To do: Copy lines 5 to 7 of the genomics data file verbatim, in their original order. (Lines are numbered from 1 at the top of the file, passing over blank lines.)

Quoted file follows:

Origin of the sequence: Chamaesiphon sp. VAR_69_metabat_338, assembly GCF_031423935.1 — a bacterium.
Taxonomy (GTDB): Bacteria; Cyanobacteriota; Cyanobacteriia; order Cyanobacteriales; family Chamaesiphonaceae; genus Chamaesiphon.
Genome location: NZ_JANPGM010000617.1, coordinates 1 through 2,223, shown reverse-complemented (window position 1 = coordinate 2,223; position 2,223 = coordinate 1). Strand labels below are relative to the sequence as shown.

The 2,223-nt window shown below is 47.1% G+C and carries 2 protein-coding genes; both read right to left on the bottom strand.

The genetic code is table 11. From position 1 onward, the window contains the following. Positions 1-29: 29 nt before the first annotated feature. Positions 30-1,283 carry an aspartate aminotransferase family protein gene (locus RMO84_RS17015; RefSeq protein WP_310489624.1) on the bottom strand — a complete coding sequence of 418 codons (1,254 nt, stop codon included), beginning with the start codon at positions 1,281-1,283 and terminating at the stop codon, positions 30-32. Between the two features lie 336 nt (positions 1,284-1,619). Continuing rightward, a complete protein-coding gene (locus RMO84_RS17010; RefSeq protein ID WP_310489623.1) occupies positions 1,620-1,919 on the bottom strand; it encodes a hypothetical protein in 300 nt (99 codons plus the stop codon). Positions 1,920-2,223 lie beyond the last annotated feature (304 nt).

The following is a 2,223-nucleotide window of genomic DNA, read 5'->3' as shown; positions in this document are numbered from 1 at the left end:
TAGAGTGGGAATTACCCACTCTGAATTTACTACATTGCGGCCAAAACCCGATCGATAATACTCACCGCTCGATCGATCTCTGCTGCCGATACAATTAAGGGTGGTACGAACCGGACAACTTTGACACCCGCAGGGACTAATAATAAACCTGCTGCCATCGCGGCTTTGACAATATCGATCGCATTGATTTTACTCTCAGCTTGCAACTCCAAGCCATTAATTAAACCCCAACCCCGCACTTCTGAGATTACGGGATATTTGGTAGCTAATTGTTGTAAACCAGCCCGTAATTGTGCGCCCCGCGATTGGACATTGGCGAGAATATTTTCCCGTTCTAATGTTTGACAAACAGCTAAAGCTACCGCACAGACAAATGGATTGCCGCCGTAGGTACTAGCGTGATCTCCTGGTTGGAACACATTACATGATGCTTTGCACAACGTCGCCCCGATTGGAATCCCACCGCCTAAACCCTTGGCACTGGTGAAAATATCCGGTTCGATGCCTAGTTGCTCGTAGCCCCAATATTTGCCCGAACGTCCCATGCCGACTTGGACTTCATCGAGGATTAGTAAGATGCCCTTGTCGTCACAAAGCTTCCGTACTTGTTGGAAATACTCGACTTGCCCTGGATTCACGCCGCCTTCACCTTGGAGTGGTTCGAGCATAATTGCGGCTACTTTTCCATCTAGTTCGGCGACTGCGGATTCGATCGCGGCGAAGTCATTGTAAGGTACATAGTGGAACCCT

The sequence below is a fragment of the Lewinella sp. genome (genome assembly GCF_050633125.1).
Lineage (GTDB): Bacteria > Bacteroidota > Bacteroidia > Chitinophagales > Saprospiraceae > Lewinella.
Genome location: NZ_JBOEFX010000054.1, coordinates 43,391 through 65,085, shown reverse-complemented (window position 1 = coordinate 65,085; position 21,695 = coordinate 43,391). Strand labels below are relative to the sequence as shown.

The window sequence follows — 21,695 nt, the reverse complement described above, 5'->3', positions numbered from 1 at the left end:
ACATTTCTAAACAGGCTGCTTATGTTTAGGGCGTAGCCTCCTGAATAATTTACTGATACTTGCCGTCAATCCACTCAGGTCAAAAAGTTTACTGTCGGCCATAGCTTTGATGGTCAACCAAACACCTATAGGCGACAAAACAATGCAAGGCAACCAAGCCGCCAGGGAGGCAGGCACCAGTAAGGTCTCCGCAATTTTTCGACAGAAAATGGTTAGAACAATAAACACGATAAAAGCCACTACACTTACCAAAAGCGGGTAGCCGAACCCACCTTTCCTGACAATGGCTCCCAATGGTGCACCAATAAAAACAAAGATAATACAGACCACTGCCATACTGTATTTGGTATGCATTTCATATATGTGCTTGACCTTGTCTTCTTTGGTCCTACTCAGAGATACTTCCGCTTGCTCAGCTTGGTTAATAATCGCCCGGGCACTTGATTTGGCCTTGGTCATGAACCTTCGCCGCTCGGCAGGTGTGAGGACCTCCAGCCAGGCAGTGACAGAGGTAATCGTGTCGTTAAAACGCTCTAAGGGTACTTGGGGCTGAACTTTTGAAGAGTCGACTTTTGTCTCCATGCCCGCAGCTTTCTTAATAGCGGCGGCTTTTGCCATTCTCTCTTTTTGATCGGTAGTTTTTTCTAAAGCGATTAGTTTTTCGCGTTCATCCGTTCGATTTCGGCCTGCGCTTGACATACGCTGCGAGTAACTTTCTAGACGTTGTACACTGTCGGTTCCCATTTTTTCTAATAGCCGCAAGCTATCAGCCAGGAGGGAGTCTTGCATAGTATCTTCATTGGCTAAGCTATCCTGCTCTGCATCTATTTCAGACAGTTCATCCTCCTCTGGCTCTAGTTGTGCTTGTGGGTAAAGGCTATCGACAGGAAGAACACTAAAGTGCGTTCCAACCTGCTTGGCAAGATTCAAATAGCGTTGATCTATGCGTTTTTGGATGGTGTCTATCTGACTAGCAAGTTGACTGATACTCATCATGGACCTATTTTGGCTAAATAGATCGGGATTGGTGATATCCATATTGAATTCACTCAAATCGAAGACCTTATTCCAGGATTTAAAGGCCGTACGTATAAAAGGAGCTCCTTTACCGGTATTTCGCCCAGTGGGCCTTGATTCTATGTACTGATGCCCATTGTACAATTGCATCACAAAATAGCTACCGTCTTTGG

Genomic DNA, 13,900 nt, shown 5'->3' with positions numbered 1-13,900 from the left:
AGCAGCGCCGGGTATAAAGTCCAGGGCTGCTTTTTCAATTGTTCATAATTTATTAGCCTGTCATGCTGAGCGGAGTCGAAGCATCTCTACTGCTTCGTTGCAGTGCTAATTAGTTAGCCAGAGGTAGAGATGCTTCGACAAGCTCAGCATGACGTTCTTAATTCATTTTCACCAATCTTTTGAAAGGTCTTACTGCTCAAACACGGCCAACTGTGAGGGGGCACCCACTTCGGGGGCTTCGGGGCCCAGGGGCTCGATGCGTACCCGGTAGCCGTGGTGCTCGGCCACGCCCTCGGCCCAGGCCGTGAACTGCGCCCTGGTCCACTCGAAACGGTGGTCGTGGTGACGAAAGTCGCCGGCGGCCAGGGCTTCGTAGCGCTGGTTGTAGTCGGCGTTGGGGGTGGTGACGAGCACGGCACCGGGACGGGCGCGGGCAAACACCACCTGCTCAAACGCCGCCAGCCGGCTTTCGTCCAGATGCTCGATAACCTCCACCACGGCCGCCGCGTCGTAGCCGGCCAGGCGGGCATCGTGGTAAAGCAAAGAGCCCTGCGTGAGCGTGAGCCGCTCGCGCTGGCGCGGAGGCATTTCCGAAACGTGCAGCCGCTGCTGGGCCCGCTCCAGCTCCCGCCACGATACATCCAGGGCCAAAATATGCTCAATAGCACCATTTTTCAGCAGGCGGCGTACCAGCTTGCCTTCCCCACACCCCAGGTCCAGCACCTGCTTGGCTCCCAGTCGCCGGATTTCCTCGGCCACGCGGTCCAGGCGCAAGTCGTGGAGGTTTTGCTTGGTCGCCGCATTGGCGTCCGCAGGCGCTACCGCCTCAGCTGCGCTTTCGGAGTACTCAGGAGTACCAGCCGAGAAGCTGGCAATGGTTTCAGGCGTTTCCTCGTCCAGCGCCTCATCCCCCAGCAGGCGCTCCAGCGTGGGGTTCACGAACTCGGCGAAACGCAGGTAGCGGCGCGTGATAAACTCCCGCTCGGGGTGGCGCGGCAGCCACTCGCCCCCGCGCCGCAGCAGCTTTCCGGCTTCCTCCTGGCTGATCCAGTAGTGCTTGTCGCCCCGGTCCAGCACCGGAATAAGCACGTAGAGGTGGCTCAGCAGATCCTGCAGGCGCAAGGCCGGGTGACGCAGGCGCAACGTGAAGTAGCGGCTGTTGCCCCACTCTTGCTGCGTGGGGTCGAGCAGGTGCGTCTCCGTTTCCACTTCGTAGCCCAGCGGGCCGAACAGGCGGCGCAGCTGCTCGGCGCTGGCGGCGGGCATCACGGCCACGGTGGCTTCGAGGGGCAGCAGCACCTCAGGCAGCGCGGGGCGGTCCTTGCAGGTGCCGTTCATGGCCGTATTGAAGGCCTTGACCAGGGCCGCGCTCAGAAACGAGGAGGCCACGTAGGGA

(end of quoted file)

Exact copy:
The genetic code is table 11. From position 1 onward, the window contains the following. Positions 1-29: 29 nt before the first annotated feature. Positions 30-1,283 carry an aspartate aminotransferase family protein gene (locus RMO84_RS17015; RefSeq protein WP_310489624.1) on the bottom strand — a complete coding sequence of 418 codons (1,254 nt, stop codon included), beginning with the start codon at positions 1,281-1,283 and terminating at the stop codon, positions 30-32. Between the two features lie 336 nt (positions 1,284-1,619). Continuing rightward, a complete protein-coding gene (locus RMO84_RS17010; RefSeq protein ID WP_310489623.1) occupies positions 1,620-1,919 on the bottom strand; it encodes a hypothetical protein in 300 nt (99 codons plus the stop codon). Positions 1,920-2,223 lie beyond the last annotated feature (304 nt).

The following is a 2,223-nucleotide window of genomic DNA, read 5'->3' as shown; positions in this document are numbered from 1 at the left end:
TAGAGTGGGAATTACCCACTCTGAATTTACTACATTGCGGCCAAAACCCGATCGATAATACTCACCGCTCGATCGATCTCTGCTGCCGATACAATTAAGGGTGGTACGAACCGGACAACTTTGACACCCGCAGGGACTAATAATAAACCTGCTGCCATCGCGGCTTTGACAATATCGATCGCATTGATTTTACTCTCAGCTTGCAACTCCAAGCCATTAATTAAACCCCAACCCCGCACTTCTGAGATTACGGGATATTTGGTAGCTAATTGTTGTAAACCAGCCCGTAATTGTGCGCCCCGCGATTGGACATTGGCGAGAATATTTTCCCGTTCTAATGTTTGACAAACAGCTAAAGCTACCGCACAGACAAATGGATTGCCGCCGTAGGTACTAGCGTGATCTCCTGGTTGGAACACATTACATGATGCTTTGCACAACGTCGCCCCGATTGGAATCCCACCGCCTAAACCCTTGGCACTGGTGAAAATATCCGGTTCGATGCCTAGTTGCTCGTAGCCCCAATATTTGCCCGAACGTCCCATGCCGACTTGGACTTCATCGAGGATTAGTAAGATGCCCTTGTCGTCACAAAGCTTCCGTACTTGTTGGAAATACTCGACTTGCCCTGGATTCACGCCGCCTTCACCTTGGAGTGGTTCGAGCATAATTGCGGCTACTTTTCCATCTAGTTCGGCGACTGCGGATTCGATCGCGGCGAAGTCATTGTAAGGTACATAGTGGAACCCT